The U.S. has given the green light for 16- and 17-year-olds to get a booster dose of the Pfizer-BioNTech COVID-19 vaccine.
The U.S. Food and Drug Administration expanded the emergency use authorization for the vaccine to allow a booster shot for 16- and 17-year-olds at least six months after they finish their primary vaccination series.
"The FDA has determined that the benefits of a single booster dose of the Pfizer-BioNTech COVID-19 Vaccine or Comirnaty outweigh the risks of myocarditis and pericarditis in individuals 16 and 17 years of age to provide continued protection against COVID-19 and the associated serious consequences that can occur including hospitalization and death," the agency noted in its news release.
Centers for Disease Control and Prevention director Dr. Rochelle Walensky is urging individuals in that age range to get a booster dose.
"Today, CDC is strengthening its booster recommendations and encouraging everyone 16 and older to receive a booster shot," Walensky said in a statement.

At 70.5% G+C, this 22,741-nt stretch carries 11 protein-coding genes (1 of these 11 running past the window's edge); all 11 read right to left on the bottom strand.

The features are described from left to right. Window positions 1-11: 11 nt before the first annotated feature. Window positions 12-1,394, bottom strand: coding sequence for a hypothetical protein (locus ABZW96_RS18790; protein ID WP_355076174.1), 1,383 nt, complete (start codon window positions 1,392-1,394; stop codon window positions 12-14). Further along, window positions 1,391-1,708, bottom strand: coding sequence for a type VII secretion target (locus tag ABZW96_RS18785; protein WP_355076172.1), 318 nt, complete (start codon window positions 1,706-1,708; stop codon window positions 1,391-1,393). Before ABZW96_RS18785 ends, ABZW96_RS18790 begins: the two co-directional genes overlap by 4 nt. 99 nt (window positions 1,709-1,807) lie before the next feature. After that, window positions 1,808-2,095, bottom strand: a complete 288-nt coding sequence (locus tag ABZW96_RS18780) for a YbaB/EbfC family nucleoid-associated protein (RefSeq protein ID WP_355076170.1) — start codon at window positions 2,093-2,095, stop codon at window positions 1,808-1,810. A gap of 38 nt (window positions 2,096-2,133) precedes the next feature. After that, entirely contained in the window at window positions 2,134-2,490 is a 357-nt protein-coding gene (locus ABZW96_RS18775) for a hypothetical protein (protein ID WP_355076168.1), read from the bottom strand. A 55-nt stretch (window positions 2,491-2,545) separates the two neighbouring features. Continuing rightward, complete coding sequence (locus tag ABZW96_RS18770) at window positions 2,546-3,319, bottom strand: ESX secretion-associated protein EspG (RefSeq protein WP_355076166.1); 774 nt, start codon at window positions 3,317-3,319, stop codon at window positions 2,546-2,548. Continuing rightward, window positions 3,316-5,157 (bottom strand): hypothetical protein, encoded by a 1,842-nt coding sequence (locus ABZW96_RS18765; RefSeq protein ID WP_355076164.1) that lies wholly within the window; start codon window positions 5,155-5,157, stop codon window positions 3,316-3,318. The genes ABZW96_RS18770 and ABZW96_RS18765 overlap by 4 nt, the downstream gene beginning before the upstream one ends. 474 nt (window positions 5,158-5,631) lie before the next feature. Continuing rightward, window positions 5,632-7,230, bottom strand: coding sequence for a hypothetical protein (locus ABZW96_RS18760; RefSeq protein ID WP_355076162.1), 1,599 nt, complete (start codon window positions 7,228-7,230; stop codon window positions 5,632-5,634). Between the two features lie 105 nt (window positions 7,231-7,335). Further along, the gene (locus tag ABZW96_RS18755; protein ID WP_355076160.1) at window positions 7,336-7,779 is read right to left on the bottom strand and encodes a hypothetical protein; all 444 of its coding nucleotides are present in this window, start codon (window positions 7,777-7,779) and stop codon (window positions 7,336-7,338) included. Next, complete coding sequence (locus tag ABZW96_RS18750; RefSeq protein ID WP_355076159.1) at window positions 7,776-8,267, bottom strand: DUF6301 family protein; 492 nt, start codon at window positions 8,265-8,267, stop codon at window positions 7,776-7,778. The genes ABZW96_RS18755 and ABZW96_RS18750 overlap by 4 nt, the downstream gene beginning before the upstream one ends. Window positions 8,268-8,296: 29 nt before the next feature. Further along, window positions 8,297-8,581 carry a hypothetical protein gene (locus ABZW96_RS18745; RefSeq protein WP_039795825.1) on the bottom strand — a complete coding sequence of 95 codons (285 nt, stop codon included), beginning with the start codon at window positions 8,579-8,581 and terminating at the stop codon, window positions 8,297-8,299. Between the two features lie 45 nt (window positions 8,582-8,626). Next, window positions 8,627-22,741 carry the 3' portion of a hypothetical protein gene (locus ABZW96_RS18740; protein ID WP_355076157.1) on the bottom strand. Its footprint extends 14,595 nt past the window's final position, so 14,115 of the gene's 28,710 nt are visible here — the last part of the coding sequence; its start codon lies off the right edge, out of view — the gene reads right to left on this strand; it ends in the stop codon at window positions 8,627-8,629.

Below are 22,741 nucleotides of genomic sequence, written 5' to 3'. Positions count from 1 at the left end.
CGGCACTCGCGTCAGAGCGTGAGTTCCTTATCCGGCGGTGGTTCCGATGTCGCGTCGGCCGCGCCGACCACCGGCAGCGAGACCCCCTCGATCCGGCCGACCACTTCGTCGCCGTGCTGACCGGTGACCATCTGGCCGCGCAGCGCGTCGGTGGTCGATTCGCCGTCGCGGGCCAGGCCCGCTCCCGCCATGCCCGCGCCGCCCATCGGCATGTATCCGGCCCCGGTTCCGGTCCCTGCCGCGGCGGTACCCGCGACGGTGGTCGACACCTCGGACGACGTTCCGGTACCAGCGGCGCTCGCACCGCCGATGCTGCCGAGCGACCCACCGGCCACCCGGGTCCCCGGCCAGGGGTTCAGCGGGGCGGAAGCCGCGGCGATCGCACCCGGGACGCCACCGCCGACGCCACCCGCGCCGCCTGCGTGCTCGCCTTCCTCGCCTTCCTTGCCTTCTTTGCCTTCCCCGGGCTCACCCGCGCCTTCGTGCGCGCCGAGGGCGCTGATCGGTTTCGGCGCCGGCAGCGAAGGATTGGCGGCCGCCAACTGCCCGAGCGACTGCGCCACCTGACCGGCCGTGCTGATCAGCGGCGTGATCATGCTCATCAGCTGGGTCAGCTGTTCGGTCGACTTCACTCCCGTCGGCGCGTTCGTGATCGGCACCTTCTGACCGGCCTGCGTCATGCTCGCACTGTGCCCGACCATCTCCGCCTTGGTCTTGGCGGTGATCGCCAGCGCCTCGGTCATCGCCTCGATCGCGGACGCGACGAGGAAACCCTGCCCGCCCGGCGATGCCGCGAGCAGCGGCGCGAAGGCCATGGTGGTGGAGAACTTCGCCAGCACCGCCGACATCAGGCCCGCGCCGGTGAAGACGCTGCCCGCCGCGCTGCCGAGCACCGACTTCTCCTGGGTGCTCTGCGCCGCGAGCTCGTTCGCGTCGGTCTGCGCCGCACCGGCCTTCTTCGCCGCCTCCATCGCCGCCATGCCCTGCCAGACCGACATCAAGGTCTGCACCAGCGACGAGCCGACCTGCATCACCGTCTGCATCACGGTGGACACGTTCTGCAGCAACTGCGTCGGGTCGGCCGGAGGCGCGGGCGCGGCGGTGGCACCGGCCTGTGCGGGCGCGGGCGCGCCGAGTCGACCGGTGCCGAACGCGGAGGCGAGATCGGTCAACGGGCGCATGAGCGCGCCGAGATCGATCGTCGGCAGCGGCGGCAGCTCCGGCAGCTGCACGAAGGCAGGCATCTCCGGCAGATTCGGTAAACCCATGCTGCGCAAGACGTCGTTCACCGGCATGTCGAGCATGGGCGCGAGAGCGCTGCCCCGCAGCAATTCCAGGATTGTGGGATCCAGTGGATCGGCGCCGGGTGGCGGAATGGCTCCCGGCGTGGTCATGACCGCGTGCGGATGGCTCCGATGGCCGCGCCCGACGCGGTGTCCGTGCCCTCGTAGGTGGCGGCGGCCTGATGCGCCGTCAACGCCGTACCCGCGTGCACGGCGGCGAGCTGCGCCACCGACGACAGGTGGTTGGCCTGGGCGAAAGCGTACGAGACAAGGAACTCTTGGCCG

"Although we don’t have all the answers on the Omicron variant, initial data suggests that COVID-19 boosters help broaden and strengthen the protection against Omicron and other variants. We know that COVID-19 vaccines are safe and effective, and I strongly encourage adolescents ages 16 and 17 to get their booster if they are at least 6 months post their initial Pfizer vaccination series," Walensky said.
National Institute of Allergy and Infectious Diseases director Dr. Anthony Fauci recently said that he expects the definition of full vaccination to eventually be expanded to include a booster.
"It's gonna be a matter of when, not if," the definition changes, Fauci said during an interview on CNN.
Full vaccination currently involves receiving two doses of the Pfizer or Moderna vaccine, or one dose of the Johnson & Johnson vaccine.
While 71.8% of the U.S. population consisting of individuals ages 18 and above has been fully vaccinated against COVID-19, only 26.9% has received a booster, according to the CDC.